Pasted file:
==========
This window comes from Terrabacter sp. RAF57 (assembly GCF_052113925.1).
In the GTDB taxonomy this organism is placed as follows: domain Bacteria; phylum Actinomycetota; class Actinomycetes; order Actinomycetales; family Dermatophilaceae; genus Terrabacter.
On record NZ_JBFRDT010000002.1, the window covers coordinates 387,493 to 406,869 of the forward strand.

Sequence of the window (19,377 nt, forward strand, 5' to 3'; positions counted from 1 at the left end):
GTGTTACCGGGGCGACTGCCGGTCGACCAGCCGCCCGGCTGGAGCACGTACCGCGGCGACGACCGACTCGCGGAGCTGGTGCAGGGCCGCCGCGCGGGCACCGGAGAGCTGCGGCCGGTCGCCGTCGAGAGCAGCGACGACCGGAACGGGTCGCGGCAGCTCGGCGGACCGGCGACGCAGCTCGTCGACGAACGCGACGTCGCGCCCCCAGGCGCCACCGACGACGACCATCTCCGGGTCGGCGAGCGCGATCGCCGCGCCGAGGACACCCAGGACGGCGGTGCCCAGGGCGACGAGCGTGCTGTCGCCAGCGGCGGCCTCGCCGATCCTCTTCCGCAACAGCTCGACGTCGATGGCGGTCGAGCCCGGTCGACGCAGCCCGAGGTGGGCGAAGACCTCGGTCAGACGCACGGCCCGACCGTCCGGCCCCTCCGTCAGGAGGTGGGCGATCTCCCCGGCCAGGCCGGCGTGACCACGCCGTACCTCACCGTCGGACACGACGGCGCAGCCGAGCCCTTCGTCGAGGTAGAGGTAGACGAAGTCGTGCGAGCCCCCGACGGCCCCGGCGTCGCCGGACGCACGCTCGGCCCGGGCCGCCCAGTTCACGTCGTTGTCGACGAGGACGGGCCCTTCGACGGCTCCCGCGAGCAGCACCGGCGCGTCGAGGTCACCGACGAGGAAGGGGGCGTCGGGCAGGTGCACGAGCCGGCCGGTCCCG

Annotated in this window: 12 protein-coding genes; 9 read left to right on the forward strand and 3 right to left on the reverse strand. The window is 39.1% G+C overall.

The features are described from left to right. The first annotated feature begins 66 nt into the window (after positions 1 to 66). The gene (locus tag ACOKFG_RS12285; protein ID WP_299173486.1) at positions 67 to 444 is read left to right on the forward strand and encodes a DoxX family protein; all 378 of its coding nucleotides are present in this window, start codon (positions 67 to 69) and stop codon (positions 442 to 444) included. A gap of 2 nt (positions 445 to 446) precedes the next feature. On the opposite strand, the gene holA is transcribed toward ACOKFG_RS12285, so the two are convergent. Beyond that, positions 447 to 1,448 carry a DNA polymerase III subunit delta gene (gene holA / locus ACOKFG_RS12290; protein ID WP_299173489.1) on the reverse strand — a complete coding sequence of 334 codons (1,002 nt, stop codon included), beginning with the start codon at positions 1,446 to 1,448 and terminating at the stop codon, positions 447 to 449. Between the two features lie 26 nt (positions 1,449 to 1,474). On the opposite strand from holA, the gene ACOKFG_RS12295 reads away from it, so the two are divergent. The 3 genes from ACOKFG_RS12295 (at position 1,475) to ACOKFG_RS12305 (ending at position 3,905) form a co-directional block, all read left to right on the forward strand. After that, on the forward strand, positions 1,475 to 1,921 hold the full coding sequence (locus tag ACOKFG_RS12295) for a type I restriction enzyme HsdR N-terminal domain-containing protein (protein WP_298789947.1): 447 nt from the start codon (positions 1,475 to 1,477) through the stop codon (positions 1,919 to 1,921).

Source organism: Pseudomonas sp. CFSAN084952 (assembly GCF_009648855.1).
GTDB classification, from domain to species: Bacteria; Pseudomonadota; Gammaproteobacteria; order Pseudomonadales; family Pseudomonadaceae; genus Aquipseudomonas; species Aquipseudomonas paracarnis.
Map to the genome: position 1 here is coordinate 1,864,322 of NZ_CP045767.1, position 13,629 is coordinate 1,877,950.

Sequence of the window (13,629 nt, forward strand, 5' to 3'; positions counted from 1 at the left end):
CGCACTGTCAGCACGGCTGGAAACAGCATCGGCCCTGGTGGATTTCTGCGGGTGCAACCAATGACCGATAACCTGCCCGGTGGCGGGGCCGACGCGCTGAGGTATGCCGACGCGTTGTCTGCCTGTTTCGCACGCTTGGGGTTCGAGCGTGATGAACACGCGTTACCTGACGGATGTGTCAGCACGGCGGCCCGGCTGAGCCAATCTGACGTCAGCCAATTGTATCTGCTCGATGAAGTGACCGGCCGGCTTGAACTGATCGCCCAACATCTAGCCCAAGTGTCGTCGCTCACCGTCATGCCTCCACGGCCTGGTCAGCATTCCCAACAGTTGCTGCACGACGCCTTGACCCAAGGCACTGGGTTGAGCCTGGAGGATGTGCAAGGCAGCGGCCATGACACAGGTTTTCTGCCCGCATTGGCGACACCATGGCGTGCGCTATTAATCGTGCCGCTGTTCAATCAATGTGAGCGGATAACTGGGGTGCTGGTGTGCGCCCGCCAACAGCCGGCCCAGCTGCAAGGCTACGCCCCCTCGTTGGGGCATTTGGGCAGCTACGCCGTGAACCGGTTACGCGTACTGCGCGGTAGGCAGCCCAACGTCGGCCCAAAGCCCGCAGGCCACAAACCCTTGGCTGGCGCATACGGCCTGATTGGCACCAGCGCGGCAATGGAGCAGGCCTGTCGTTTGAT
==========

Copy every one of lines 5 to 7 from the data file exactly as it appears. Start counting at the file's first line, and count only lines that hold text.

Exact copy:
GTGTTACCGGGGCGACTGCCGGTCGACCAGCCGCCCGGCTGGAGCACGTACCGCGGCGACGACCGACTCGCGGAGCTGGTGCAGGGCCGCCGCGCGGGCACCGGAGAGCTGCGGCCGGTCGCCGTCGAGAGCAGCGACGACCGGAACGGGTCGCGGCAGCTCGGCGGACCGGCGACGCAGCTCGTCGACGAACGCGACGTCGCGCCCCCAGGCGCCACCGACGACGACCATCTCCGGGTCGGCGAGCGCGATCGCCGCGCCGAGGACACCCAGGACGGCGGTGCCCAGGGCGACGAGCGTGCTGTCGCCAGCGGCGGCCTCGCCGATCCTCTTCCGCAACAGCTCGACGTCGATGGCGGTCGAGCCCGGTCGACGCAGCCCGAGGTGGGCGAAGACCTCGGTCAGACGCACGGCCCGACCGTCCGGCCCCTCCGTCAGGAGGTGGGCGATCTCCCCGGCCAGGCCGGCGTGACCACGCCGTACCTCACCGTCGGACACGACGGCGCAGCCGAGCCCTTCGTCGAGGTAGAGGTAGACGAAGTCGTGCGAGCCCCCGACGGCCCCGGCGTCGCCGGACGCACGCTCGGCCCGGGCCGCCCAGTTCACGTCGTTGTCGACGAGGACGGGCCCTTCGACGGCTCCCGCGAGCAGCACCGGCGCGTCGAGGTCACCGACGAGGAAGGGGGCGTCGGGCAGGTGCACGAGCCGGCCGGTCCCG

Annotated in this window: 12 protein-coding genes; 9 read left to right on the forward strand and 3 right to left on the reverse strand. The window is 39.1% G+C overall.

The features are described from left to right. The first annotated feature begins 66 nt into the window (after positions 1 to 66). The gene (locus tag ACOKFG_RS12285; protein ID WP_299173486.1) at positions 67 to 444 is read left to right on the forward strand and encodes a DoxX family protein; all 378 of its coding nucleotides are present in this window, start codon (positions 67 to 69) and stop codon (positions 442 to 444) included. A gap of 2 nt (positions 445 to 446) precedes the next feature. On the opposite strand, the gene holA is transcribed toward ACOKFG_RS12285, so the two are convergent. Beyond that, positions 447 to 1,448 carry a DNA polymerase III subunit delta gene (gene holA / locus ACOKFG_RS12290; protein ID WP_299173489.1) on the reverse strand — a complete coding sequence of 334 codons (1,002 nt, stop codon included), beginning with the start codon at positions 1,446 to 1,448 and terminating at the stop codon, positions 447 to 449. Between the two features lie 26 nt (positions 1,449 to 1,474). On the opposite strand from holA, the gene ACOKFG_RS12295 reads away from it, so the two are divergent. The 3 genes from ACOKFG_RS12295 (at position 1,475) to ACOKFG_RS12305 (ending at position 3,905) form a co-directional block, all read left to right on the forward strand. After that, on the forward strand, positions 1,475 to 1,921 hold the full coding sequence (locus tag ACOKFG_RS12295) for a type I restriction enzyme HsdR N-terminal domain-containing protein (protein WP_298789947.1): 447 nt from the start codon (positions 1,475 to 1,477) through the stop codon (positions 1,919 to 1,921).